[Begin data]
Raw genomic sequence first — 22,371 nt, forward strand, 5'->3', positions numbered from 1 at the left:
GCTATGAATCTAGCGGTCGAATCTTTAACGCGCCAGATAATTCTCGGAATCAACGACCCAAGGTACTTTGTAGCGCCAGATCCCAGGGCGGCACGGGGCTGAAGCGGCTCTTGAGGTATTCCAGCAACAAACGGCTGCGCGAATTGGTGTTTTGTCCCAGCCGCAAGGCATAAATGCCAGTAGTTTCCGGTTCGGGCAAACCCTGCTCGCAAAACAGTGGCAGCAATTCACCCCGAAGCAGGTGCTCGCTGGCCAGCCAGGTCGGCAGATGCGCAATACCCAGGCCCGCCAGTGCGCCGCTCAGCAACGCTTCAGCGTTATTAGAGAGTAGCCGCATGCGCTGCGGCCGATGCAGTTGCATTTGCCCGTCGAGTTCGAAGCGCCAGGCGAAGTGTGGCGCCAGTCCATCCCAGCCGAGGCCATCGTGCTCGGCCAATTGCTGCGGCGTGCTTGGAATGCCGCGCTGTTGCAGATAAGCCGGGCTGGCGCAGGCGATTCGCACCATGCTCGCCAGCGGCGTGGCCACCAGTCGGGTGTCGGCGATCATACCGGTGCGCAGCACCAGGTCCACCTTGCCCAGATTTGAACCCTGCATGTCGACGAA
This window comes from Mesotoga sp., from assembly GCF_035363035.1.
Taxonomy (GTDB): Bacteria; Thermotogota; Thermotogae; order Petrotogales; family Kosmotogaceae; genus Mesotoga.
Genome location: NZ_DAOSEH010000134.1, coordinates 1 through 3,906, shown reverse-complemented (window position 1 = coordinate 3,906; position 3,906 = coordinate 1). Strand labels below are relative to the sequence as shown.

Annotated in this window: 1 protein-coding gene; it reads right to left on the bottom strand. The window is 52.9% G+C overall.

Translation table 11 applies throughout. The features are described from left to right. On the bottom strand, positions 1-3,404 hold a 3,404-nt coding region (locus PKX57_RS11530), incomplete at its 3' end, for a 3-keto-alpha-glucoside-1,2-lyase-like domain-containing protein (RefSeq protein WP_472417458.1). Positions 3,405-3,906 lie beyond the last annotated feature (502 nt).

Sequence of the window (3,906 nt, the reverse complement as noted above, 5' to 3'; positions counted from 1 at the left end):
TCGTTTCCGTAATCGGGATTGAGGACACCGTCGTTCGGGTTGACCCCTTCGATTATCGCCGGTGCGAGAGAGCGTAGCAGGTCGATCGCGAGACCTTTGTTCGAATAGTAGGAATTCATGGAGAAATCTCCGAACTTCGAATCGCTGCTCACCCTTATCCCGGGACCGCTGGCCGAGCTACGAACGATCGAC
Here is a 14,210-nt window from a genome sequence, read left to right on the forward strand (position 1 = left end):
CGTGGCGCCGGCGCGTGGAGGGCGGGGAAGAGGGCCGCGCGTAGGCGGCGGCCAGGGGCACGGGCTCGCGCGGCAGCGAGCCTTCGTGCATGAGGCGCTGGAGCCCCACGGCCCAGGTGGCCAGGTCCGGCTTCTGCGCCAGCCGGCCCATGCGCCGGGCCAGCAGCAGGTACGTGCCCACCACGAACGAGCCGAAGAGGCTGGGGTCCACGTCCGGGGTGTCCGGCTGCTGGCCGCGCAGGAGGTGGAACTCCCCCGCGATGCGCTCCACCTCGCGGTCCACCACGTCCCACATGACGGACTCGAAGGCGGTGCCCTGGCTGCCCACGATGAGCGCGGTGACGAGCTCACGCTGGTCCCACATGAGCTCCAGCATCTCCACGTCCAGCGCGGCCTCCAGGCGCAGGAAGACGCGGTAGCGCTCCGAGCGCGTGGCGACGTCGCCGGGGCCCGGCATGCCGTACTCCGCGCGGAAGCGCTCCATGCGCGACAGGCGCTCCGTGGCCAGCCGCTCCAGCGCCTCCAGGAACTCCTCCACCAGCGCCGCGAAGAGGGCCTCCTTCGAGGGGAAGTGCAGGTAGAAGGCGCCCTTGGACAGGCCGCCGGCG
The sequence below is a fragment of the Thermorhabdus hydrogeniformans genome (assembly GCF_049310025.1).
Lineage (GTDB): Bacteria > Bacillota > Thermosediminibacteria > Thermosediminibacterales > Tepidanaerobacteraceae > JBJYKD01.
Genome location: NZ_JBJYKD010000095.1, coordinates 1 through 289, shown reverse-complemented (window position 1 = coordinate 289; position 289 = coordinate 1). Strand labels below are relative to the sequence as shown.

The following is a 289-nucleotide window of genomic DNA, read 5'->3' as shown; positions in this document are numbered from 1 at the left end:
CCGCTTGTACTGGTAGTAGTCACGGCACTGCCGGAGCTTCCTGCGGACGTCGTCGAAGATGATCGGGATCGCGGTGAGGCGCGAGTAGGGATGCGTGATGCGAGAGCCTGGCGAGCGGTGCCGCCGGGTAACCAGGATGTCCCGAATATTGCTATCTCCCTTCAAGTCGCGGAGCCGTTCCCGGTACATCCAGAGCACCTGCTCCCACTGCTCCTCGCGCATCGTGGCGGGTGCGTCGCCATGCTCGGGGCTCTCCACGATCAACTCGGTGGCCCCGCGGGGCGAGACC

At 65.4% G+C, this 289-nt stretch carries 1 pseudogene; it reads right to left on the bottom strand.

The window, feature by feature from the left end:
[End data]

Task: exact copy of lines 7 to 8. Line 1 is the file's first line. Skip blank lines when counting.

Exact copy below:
Translation table 11 applies throughout. The features are described from left to right. On the bottom strand, positions 1-3,404 hold a 3,404-nt coding region (locus PKX57_RS11530), incomplete at its 3' end, for a 3-keto-alpha-glucoside-1,2-lyase-like domain-containing protein (RefSeq protein WP_472417458.1). Positions 3,405-3,906 lie beyond the last annotated feature (502 nt).

Sequence of the window (3,906 nt, the reverse complement as noted above, 5' to 3'; positions counted from 1 at the left end):